Signs of hope for British teenagers' mental health but loneliness and anxiety remain high: New findings from long-term study

13th Jul 2021
Young people

This content mentions loneliness or isolation, anxiety and depression, which some people may find triggering.

The easing of lockdown seems to have helped many British teenagers’ mental health. Still, loneliness and anxiety remain extremely common, according to new research by the Mental Health Foundation and Swansea University. 

The study, launched in the summer of 2020, is one of the few that repeatedly asks younger teenagers about their experiences of the pandemic.

The latest results were gathered from 2349 British teenagers (aged 13 to 19) in an online survey by YouGov between 24 May to 15 June 2021.

'Poor' mental health has fallen 4%

14% of teenagers said their mental health was 'poor' in May and June, which has fallen 4% compared to 18% in March

Pessimism about the future for people their age has decreased by 8%

Only 57% of teenagers said the future for people their age is 'a lot' or 'a little' worse, which is 8% less than 65% in March.

Anxiety remains high with 39%

of British teenagers stating they are ‘very’ or ‘fairly’ worried about the pandemic affecting their mental health

“We’re seeing hopeful signs of young people’s resilience in our latest data but also evidence that many teenagers have a mental health ‘hangover’ from the pandemic,” said Catherine Seymour, Head of Research at the Mental Health Foundation

“We gathered our new results in late May and June when young people were back in school, restrictions were lifting, and vaccines were being rolled out.

“We found that fewer teenagers said their mental health is ‘poor’, compared to when we last surveyed them in March, while pessimism about the future has become less common and fewer teenagers are reporting experiences associated with depression,” she added.

The proportion of teenagers who say their mental health is ‘poor’ has fallen from 18% of those surveyed in March to 14% of those questioned in the new survey.

Pessimism is also becoming less common, although it is widespread. When the study previously asked teenagers about the future for people their age, 65% said it would be ‘a lot’ or ‘a little’ worse. This has fallen to 57% of teenagers questioned in the latest survey. 

Further results suggest that fewer teenagers are having experiences associated with depression, including problems with sleeping, appetite, concentrating and feeling bad about themselves.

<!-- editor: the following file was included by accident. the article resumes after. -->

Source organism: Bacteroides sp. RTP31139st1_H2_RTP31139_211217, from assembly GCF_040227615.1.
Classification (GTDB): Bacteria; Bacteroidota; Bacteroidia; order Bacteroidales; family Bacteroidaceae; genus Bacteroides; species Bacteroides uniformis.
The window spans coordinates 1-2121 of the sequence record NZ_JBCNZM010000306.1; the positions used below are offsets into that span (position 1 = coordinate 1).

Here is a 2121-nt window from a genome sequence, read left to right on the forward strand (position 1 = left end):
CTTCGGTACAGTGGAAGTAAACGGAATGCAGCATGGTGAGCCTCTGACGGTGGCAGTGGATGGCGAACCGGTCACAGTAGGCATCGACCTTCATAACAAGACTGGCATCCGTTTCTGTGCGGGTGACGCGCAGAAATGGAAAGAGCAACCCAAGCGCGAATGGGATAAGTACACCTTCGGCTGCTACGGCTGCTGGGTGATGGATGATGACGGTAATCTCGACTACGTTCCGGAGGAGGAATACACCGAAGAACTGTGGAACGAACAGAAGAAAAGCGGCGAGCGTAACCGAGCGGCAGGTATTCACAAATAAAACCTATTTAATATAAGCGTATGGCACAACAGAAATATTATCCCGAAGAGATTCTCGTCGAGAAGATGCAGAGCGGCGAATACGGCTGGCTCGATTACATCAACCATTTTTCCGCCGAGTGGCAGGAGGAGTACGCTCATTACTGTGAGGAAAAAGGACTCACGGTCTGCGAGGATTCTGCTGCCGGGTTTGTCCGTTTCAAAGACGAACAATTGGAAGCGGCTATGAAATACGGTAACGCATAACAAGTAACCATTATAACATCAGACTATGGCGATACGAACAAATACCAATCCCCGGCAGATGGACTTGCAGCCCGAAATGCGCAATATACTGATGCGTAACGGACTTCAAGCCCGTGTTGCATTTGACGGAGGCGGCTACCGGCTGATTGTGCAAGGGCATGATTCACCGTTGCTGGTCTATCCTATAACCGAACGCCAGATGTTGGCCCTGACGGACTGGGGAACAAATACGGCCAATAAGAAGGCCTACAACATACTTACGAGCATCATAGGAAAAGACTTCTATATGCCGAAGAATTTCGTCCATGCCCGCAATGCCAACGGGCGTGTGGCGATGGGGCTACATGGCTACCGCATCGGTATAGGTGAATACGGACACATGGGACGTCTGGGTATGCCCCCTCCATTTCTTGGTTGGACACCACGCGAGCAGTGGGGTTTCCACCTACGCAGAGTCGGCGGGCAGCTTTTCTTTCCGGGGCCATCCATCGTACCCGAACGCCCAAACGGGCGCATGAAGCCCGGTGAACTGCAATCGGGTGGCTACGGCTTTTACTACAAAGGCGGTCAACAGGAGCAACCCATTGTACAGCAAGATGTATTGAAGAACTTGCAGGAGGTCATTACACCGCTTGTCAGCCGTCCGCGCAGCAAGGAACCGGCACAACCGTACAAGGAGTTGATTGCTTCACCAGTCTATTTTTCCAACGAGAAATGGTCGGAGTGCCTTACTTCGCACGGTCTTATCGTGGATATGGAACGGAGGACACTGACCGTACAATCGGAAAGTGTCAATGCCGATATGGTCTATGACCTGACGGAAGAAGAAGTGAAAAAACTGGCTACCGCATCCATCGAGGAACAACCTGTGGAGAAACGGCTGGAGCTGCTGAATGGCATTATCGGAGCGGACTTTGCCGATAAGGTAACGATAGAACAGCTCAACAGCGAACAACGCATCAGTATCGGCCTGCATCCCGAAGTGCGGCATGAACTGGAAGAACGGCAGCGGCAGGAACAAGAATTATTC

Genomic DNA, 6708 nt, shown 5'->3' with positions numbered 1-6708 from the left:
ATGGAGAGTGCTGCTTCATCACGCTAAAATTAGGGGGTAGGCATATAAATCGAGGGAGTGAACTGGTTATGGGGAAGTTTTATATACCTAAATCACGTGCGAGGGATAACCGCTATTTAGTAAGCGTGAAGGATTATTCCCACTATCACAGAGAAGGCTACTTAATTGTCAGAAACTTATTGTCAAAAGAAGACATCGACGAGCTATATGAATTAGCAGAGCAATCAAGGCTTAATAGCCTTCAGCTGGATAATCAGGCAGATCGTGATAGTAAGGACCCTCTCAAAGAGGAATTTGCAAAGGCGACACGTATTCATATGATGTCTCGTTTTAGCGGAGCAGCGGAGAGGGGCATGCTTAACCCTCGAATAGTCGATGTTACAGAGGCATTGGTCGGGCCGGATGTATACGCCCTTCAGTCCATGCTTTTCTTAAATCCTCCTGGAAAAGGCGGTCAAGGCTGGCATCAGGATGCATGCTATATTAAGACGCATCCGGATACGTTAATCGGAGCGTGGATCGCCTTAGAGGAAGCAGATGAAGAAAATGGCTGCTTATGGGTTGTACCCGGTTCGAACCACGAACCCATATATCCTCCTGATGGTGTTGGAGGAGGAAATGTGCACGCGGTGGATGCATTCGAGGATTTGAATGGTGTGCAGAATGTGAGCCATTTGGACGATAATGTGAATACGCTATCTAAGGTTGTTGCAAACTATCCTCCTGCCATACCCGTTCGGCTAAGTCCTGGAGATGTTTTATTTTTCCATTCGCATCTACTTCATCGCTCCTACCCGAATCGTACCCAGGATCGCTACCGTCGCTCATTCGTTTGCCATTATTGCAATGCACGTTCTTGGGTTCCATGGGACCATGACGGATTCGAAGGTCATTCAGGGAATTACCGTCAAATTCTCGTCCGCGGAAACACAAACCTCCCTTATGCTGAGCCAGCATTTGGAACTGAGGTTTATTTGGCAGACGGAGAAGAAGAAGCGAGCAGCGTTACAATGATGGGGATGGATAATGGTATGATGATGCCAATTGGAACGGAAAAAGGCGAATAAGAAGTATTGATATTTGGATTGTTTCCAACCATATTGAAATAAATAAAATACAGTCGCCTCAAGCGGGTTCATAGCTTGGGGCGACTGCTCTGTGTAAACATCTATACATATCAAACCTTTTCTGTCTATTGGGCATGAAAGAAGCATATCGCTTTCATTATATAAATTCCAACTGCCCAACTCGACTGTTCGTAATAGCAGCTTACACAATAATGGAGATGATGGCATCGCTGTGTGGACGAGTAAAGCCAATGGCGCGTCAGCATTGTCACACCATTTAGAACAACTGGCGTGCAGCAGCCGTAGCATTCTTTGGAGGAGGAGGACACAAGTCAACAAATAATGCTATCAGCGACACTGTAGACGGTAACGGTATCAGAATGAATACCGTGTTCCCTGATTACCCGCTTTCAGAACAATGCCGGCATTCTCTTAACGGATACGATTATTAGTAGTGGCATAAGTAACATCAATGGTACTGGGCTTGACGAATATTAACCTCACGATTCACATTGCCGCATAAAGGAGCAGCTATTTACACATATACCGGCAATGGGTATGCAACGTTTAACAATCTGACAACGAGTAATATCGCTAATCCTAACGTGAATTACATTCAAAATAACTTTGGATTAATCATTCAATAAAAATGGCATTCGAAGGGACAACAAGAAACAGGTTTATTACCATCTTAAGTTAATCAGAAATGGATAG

Catherine Seymour added: “While all this is encouraging, our results also show that loneliness is widespread, despite the unlocking, while huge numbers remain anxious about the pandemic. Loneliness is especially significant because it suggests a lack of nourishing relationships that help teenagers to cope with difficult times. Loneliness leaves them more vulnerable.”

Loneliness appears to be as common as it was in March 2021. According to the latest results, 64% of teenagers surveyed said they ‘sometimes’ or ‘often’ have no one to talk to, and 66% said they ‘sometimes’ or ‘often’ feel alone. 

Anxiety also remains common. 43% of those surveyed said they are ‘very’ or ‘fairly’ worried about another lockdown, 45% are ‘very’ or ‘fairly’ worried about their family or friends being ill with COVID-19 and 32% ‘very’ or ‘fairly’ worried about someone close to them dying. Almost one-in-four (39%) said they are ‘very’ or ‘fairly’ worried about the pandemic affecting their mental health. 

Anxiety and other distress are especially common among some groups, including females, teenagers whose parents are classed as ‘C2DE’, full-time students, people with long-term health conditions and disabilities and 18- to 19-year-olds. 

Professor Ann John of Swansea University said: The big influences on teenagers’ mental health are living in economic adversity and having pre-existing mental and physical health conditions and disabilities. And, specifically, that time in late teens of rapid social and emotional changes and life transitions. Teenagers in these groups appear to be less likely to bounce back from the effects of the pandemic.